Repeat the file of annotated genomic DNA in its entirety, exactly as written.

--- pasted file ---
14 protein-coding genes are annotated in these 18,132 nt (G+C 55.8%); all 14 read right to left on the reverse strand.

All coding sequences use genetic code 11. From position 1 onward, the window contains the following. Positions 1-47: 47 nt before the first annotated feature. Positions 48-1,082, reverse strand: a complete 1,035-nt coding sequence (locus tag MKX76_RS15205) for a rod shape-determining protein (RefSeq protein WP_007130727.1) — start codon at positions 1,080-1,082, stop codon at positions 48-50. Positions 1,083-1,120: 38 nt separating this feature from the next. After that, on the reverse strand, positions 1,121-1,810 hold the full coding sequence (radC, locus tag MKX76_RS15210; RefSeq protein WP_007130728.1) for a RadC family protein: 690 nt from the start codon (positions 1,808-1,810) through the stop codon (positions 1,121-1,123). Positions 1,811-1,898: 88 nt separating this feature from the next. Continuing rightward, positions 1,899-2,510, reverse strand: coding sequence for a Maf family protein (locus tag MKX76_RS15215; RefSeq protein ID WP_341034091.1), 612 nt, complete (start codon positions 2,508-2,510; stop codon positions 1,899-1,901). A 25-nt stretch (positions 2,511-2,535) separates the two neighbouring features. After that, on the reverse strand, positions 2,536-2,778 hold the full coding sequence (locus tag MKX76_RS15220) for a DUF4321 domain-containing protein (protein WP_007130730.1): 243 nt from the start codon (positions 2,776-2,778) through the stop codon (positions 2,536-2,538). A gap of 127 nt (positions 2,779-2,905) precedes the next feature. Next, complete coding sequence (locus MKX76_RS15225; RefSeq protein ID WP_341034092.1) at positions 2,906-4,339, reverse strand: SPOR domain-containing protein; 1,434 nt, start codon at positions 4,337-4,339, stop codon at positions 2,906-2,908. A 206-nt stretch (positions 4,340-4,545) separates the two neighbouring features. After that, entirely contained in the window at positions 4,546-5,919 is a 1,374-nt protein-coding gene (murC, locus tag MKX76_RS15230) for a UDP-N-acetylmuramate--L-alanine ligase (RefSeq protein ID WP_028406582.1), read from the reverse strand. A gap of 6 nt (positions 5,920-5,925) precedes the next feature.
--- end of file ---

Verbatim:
14 protein-coding genes are annotated in these 18,132 nt (G+C 55.8%); all 14 read right to left on the reverse strand.

All coding sequences use genetic code 11. From position 1 onward, the window contains the following. Positions 1-47: 47 nt before the first annotated feature. Positions 48-1,082, reverse strand: a complete 1,035-nt coding sequence (locus tag MKX76_RS15205) for a rod shape-determining protein (RefSeq protein WP_007130727.1) — start codon at positions 1,080-1,082, stop codon at positions 48-50. Positions 1,083-1,120: 38 nt separating this feature from the next. After that, on the reverse strand, positions 1,121-1,810 hold the full coding sequence (radC, locus tag MKX76_RS15210; RefSeq protein WP_007130728.1) for a RadC family protein: 690 nt from the start codon (positions 1,808-1,810) through the stop codon (positions 1,121-1,123). Positions 1,811-1,898: 88 nt separating this feature from the next. Continuing rightward, positions 1,899-2,510, reverse strand: coding sequence for a Maf family protein (locus tag MKX76_RS15215; RefSeq protein ID WP_341034091.1), 612 nt, complete (start codon positions 2,508-2,510; stop codon positions 1,899-1,901). A 25-nt stretch (positions 2,511-2,535) separates the two neighbouring features. After that, on the reverse strand, positions 2,536-2,778 hold the full coding sequence (locus tag MKX76_RS15220) for a DUF4321 domain-containing protein (protein WP_007130730.1): 243 nt from the start codon (positions 2,776-2,778) through the stop codon (positions 2,536-2,538). A gap of 127 nt (positions 2,779-2,905) precedes the next feature. Next, complete coding sequence (locus MKX76_RS15225; RefSeq protein ID WP_341034092.1) at positions 2,906-4,339, reverse strand: SPOR domain-containing protein; 1,434 nt, start codon at positions 4,337-4,339, stop codon at positions 2,906-2,908. A 206-nt stretch (positions 4,340-4,545) separates the two neighbouring features. After that, entirely contained in the window at positions 4,546-5,919 is a 1,374-nt protein-coding gene (murC, locus tag MKX76_RS15230) for a UDP-N-acetylmuramate--L-alanine ligase (RefSeq protein ID WP_028406582.1), read from the reverse strand. A gap of 6 nt (positions 5,920-5,925) precedes the next feature.